Energy group Eni said this week that Gazprom would cut deliveries to Italy by a third, on top of cuts of 60% since the outbreak of the war. Confindustria, the association representing Italian industries, said a complete shutdown could see its GDP fall by 2%. Rising bond yields indicate that markets are increasingly concerned about the country’s ability to repay its huge debts.
Gas storage sites in Italy are now around 60% full and plans have been launched to ask consumers to turn down their heating this winter and spend less time showering.
SPP, the main Slovak gas importer, gets most of its gas from Russia and even Zelenskiy acknowledges that the Slovaks cannot immediately cut off this source. SSP managed to increase imports of liquefied natural gas (LNG) from Norway and other countries until the end of the year. A new Polish-Slovak interconnection pipeline, which is expected to open later this year, is also being tested.
Austria receives 80% of its gas from Russia and its storage depots only cover 39% of its annual needs. The government has pledged to spend 6.6 billion euros to build up reserves, although Haidach, one of Europe’s largest underground gas reservoirs, is unlikely to be filled due to tensions between its co-owners – a German and Austrian company and Gazprom.
The Dutch Energy Ministry said the country had successfully met its goal of ending its need for Russian gas for domestic use. However, as a huge storage and transport hub, it could be hit by reduced flows. In May, Gazprom cut off gas supplies from Dutch company GasTerra after it refused to meet Kremlin demands that all gas be paid for in roubles.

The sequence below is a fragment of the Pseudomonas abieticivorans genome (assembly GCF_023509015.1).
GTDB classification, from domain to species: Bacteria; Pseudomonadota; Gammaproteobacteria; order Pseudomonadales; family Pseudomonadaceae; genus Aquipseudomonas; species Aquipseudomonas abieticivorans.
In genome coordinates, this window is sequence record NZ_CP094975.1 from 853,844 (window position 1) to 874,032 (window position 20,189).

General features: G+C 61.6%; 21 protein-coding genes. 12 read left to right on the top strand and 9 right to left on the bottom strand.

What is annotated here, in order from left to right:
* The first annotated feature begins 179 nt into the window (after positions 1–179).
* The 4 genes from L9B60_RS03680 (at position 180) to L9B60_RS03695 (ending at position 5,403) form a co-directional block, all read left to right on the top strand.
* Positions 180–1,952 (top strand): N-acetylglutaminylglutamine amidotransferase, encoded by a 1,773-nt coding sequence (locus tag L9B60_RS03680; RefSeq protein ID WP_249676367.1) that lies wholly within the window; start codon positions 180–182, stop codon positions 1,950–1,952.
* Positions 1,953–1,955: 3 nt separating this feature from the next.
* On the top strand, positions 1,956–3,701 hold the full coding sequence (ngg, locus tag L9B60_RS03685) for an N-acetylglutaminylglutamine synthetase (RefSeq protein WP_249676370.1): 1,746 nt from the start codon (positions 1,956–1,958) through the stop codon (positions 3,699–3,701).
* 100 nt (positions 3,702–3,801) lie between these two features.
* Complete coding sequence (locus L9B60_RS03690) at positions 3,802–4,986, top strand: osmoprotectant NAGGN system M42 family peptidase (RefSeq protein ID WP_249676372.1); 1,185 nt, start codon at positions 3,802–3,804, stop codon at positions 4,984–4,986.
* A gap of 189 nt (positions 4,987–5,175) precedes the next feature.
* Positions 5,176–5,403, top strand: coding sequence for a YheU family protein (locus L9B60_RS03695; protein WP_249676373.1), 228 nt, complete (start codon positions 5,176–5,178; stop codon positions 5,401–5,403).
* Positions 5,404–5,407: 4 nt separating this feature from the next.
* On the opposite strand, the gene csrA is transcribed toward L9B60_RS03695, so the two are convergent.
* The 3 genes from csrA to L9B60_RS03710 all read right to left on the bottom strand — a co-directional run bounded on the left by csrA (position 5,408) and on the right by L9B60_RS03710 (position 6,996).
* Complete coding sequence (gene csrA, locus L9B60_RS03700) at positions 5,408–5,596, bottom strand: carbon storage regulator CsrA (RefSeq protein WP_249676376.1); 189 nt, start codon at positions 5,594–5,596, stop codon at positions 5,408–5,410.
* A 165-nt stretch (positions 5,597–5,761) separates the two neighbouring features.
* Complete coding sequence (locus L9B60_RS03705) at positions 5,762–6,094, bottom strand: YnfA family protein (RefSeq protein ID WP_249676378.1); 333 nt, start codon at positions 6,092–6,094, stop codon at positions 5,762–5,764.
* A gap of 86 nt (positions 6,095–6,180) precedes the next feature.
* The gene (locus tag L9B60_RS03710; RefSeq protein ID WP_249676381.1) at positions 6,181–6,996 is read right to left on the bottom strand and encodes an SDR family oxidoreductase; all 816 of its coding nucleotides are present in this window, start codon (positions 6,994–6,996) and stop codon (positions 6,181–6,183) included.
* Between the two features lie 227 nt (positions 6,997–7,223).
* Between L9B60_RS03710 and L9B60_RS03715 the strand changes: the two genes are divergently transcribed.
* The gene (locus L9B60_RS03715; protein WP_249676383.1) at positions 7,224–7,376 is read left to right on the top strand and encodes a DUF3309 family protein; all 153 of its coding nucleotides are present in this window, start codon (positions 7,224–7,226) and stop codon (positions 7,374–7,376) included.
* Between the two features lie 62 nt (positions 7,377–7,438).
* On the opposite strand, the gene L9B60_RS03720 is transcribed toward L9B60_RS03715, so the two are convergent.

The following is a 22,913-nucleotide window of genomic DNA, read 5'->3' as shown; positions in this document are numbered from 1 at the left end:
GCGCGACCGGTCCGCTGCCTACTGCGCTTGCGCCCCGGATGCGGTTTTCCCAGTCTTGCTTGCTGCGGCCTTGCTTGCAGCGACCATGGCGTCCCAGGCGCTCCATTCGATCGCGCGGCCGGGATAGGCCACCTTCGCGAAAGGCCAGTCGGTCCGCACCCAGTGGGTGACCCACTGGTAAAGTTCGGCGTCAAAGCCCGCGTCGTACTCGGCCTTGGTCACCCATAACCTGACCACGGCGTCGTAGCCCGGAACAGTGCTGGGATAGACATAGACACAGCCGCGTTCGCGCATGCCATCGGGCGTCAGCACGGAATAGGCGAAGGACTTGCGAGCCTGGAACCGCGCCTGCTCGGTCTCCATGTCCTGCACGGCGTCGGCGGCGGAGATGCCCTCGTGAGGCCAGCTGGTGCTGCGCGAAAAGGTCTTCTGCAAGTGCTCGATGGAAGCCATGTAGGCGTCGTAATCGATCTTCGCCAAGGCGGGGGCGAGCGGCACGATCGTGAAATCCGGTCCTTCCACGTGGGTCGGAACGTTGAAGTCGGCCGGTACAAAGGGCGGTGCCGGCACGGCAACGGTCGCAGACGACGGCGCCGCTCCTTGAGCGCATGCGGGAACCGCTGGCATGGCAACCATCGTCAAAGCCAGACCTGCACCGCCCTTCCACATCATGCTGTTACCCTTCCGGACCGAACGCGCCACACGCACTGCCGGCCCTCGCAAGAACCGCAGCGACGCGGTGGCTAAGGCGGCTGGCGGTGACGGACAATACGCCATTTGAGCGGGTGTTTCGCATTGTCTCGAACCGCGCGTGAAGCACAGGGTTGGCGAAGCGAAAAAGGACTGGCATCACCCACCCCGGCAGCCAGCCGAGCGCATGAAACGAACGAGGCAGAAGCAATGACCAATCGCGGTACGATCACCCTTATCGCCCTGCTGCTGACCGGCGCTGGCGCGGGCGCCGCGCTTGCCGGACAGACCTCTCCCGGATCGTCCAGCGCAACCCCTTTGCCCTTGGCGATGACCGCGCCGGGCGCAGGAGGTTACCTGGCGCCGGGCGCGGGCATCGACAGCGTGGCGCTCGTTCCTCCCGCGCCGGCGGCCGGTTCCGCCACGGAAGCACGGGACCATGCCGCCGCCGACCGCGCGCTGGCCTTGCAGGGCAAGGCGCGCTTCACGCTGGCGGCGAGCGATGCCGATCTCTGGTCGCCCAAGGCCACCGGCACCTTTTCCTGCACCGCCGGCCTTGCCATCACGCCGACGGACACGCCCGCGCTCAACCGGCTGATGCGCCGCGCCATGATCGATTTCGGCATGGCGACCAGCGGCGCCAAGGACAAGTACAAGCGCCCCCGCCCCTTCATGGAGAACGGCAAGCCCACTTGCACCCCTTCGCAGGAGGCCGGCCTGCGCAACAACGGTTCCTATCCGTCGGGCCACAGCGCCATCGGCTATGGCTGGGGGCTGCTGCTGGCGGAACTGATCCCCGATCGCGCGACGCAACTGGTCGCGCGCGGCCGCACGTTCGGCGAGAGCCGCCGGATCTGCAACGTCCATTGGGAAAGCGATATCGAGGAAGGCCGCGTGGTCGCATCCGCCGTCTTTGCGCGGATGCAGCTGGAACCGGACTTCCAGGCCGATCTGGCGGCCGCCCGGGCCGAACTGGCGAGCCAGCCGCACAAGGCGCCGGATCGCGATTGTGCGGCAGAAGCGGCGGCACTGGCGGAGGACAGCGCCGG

France is less dependent than some of its neighbors on Russia, which supplies it with around 17% of its gas. But replacing power generation is complicated by the fact that many French nuclear power plants, which could have taken over, are out of service for maintenance and repair. Russia briefly cut off supplies to France in June and Paris finance minister Bruno Le Maire this week described a Russian gas cut as the “most likely scenario”.
He said the country would initially ask households and businesses to reduce their energy consumption, then later consider building new infrastructure such as a floating LNG plant. French tire giant Michelin said it had converted its boilers to ensure they are capable of running on both oil and gas.
Spanish Prime Minister Pedro Sánchez is facing geopolitical tensions over the country’s gas supply on all fronts. Its decision to support Morocco in a dispute over Western Sahara has led to a reduction in gas flows from Algeria, which has now been overtaken by Russia as Spain’s second largest supplier, behind the United States. . The Russian supply consists entirely of LNG while the Algerian gas is largely routed to Spain.
Sanchez spoke of Spain’s existing facilities – the country accounts for 37% of EU regasification capacity, where LNG is converted back into natural gas – and could therefore increase exports to the rest of Europe. Spain and neighboring Portugal have also introduced a temporary cap on the wholesale gas price.
Russia cut off Poland and Bulgaria in late April after refusing to comply with its demands to pay in roubles. Poland had received about half of its gas from Russia, with 9.9 billion cubic meters of the 20 billion it uses per year via the Yamal gas pipeline. However, it depends on coal for most of its electricity and has already filled its gas storage sites.
A 1996 contract with Gazprom was due to end this year and Poland had no intention of renewing it. Tom Marzec-Manser, head of gas analysis at consultancy ICIS, said: “Poland is not in a bad position because it has not trusted Russia for many years. It started this conversation about security of energy supply much earlier than other countries.